Common Tansy is a strong competitor in low productive soils because its root system can easily acquire nutrients (Jacobs 2008). It can often be found in near-monocultures on sandy soils in riparian areas (Jacobs 2008). On high productive soils, Common Tansy is very productive, but may be more susceptible to defoliation by slugs which could shift competition in favor of rhizomatous grasses and forbs (Jacobs 2008). Readers are advised to consult Rebele (2000) for the study that led to these conclusions.

Common Tansy has traditionally been considered to have insecticidal, antimicrobial, and medicinal properties (Duke 1987; Keskitoal 1999). It is reported as being used as a medicine since the times of the Ancient Greeks (LeCain and Sheley 2014). During the Middle Ages spanning the 5th to the 15th Century it is reported to be used for intestinal worms, rheumatism, fevers, digestive problems, and in large doses used to induce abortion (LeCain and Sheley 2014).

Common Tansy was used in early American history for preservation (LeCain and Sheley 2017). A governor for Massachusetts in the 1600s listed Common Tansy as a necessary plant for herb gardens (LeCain and Sheley 2014). Plants were used in burials and for packing meats and other perishables (LeCain and Sheley 2014).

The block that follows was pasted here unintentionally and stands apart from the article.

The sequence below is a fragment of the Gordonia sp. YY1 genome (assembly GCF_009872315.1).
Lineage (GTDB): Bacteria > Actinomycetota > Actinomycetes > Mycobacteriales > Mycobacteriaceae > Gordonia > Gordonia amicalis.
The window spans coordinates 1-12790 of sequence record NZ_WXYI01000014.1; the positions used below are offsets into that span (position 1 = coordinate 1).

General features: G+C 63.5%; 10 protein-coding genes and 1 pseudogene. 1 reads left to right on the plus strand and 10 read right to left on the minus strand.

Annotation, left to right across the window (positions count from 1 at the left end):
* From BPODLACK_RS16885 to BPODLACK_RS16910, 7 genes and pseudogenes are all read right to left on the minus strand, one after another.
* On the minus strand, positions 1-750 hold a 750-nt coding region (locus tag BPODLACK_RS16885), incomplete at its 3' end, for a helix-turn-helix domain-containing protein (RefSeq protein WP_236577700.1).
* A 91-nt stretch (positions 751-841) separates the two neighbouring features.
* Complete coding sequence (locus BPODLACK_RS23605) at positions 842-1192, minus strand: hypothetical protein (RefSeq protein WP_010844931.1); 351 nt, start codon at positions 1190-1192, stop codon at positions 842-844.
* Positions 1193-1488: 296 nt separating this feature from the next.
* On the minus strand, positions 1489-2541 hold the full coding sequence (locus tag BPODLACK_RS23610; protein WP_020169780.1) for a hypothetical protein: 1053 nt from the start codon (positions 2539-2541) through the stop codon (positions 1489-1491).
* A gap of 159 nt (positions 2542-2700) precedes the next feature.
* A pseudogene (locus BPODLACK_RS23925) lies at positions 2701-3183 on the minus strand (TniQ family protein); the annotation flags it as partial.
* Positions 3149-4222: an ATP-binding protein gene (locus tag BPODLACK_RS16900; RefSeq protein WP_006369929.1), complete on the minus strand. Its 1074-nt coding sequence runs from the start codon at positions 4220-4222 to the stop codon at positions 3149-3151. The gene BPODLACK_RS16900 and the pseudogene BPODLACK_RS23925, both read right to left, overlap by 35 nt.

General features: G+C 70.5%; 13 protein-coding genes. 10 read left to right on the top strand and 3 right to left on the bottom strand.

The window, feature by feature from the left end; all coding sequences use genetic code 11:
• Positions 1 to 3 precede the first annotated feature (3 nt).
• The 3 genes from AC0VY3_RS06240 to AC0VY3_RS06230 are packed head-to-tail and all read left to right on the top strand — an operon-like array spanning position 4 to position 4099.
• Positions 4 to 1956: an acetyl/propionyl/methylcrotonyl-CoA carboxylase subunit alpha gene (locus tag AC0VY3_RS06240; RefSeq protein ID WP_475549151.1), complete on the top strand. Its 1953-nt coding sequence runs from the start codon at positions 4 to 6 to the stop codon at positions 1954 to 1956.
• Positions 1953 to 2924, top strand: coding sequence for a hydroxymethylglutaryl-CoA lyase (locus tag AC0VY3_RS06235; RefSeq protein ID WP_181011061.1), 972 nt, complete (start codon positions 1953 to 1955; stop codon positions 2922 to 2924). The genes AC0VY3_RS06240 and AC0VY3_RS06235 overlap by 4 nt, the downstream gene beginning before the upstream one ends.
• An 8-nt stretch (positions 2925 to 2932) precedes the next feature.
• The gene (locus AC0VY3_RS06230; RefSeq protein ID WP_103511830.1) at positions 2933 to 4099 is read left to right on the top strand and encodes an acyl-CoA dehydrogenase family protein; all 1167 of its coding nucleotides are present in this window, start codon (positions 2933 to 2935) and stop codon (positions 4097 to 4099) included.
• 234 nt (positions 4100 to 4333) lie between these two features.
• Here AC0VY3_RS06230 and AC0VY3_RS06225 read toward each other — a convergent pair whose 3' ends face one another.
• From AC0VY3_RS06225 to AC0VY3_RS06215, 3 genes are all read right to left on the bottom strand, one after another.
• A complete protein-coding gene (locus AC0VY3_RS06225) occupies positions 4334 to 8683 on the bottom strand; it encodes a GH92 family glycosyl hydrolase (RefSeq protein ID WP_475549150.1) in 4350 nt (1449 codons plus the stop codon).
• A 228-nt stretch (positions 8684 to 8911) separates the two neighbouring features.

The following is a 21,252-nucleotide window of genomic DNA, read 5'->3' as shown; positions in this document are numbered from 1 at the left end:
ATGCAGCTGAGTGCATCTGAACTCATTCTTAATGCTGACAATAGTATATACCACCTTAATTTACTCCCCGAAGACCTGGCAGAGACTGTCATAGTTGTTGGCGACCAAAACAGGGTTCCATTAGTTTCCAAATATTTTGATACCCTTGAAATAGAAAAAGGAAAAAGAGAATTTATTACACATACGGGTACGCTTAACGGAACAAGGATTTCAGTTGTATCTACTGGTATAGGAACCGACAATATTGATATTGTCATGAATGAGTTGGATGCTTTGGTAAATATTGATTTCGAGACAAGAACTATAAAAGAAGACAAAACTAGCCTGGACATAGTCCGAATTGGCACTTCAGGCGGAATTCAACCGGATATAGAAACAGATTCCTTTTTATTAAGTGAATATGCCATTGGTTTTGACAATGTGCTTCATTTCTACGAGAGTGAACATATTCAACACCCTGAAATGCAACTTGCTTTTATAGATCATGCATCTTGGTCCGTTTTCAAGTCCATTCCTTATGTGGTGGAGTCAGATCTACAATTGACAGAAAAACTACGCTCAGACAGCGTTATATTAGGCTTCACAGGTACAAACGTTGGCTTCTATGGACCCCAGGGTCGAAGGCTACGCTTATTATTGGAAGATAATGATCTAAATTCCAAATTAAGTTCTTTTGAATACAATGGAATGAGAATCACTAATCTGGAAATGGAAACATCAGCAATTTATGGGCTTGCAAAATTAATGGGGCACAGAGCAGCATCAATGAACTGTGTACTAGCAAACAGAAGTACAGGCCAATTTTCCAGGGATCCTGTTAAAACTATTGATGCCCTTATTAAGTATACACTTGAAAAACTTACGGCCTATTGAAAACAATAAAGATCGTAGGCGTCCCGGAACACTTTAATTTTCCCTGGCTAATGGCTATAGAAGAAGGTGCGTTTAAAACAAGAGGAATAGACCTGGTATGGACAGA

The essential oils of Common Tansy have repellent properties. In the Middle Ages Common Tansy was used to repel mosquitos (LeCain and Sheley 2014). Essential oil from Common Tansy has been shown to repel the Colorado Potato Beetle (Leptinotarsa decemlineata) (Panasiuk 1984; Schearer 1984). Interplanting Common Tansy and potato plants reduced beetle populations by 60-100% (Panasiuk 1984; Schearer 1984). Another study found that particular constituents (alpha-terpineol, 4-terpineol, and alpha- plus beta-thujone, 1,8-cineole, verbenol, and verbenone) when tested separately were able to repel ticks in the laboratory (Palsson et al. 2008). The authors suggest these substances are candidates in creating an effective repellent blend, and that field studies were forthcoming (Palsson et al. 2008).

From European populations of Common Tansy, about 57 compounds have been identified and categorized into 4 main groups: 1,8-cineole, trans-thujone, camphor, and myrtenol (Jacobs 2008; Judzentiene and Mockute 2005). The amount and ratios of oil groups produced by a plant will depend upon its population, site and environmental conditions, and time of year.

* 1,8-cineolis is a monoterpene cyclic ether, used by Common Tansy as a toxin to defend itself (its leaves) against herbivory. Biological activities of 1,8-cineolis includes: allelopathy, anesthetic, antibacterial, carcinogenic, fungicide, herbicide, insectifuge, nematicide, sedative, and testosterone hydroxylase iducer.

* Thugone is a monoterpene with a menthol-like aroma. In the 19th Century it was mixed in liquor (absinthe) and consumed to increase brain activity, develop new ideas, expand imagination, cause hallucinations, and as an aphrodisiac. These effects haven been disproven, and shown that it is a GABA receptor antagonist that allows neurons to fire more easily and cause spasms. Van Gogh consumed such liquor and is reported to have experienced fits of convulsions.